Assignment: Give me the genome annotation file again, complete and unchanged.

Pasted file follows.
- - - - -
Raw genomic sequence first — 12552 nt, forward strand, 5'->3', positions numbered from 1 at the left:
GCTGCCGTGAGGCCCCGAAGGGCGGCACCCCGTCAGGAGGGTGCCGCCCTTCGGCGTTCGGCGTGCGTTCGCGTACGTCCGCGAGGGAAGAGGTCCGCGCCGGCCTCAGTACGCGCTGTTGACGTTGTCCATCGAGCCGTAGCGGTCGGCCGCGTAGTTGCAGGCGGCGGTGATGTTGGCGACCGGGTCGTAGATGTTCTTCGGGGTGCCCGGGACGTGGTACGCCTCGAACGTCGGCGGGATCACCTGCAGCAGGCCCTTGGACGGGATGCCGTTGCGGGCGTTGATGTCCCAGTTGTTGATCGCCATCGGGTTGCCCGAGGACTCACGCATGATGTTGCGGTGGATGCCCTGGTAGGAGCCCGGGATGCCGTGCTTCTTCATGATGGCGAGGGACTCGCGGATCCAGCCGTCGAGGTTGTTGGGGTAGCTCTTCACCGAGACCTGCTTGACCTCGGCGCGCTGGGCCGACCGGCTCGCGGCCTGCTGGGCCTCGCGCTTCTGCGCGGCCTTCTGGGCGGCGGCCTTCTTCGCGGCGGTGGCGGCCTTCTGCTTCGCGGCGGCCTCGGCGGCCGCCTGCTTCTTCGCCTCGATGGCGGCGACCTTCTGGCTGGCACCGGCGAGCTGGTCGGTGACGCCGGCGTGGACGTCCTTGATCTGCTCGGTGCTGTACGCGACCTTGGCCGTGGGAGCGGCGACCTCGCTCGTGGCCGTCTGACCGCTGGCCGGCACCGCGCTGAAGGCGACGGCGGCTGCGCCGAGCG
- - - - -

Raw genomic sequence first — 12552 nt, forward strand, 5'->3', positions numbered from 1 at the left:
GCTGCCGTGAGGCCCCGAAGGGCGGCACCCCGTCAGGAGGGTGCCGCCCTTCGGCGTTCGGCGTGCGTTCGCGTACGTCCGCGAGGGAAGAGGTCCGCGCCGGCCTCAGTACGCGCTGTTGACGTTGTCCATCGAGCCGTAGCGGTCGGCCGCGTAGTTGCAGGCGGCGGTGATGTTGGCGACCGGGTCGTAGATGTTCTTCGGGGTGCCCGGGACGTGGTACGCCTCGAACGTCGGCGGGATCACCTGCAGCAGGCCCTTGGACGGGATGCCGTTGCGGGCGTTGATGTCCCAGTTGTTGATCGCCATCGGGTTGCCCGAGGACTCACGCATGATGTTGCGGTGGATGCCCTGGTAGGAGCCCGGGATGCCGTGCTTCTTCATGATGGCGAGGGACTCGCGGATCCAGCCGTCGAGGTTGTTGGGGTAGCTCTTCACCGAGACCTGCTTGACCTCGGCGCGCTGGGCCGACCGGCTCGCGGCCTGCTGGGCCTCGCGCTTCTGCGCGGCCTTCTGGGCGGCGGCCTTCTTCGCGGCGGTGGCGGCCTTCTGCTTCGCGGCGGCCTCGGCGGCCGCCTGCTTCTTCGCCTCGATGGCGGCGACCTTCTGGCTGGCACCGGCGAGCTGGTCGGTGACGCCGGCGTGGACGTCCTTGATCTGCTCGGTGCTGTACGCGACCTTGGCCGTGGGAGCGGCGACCTCGCTCGTGGCCGTCTGACCGCTGGCCGGCACCGCGCTGAAGGCGACGGCGGCTGCGCCGAGCG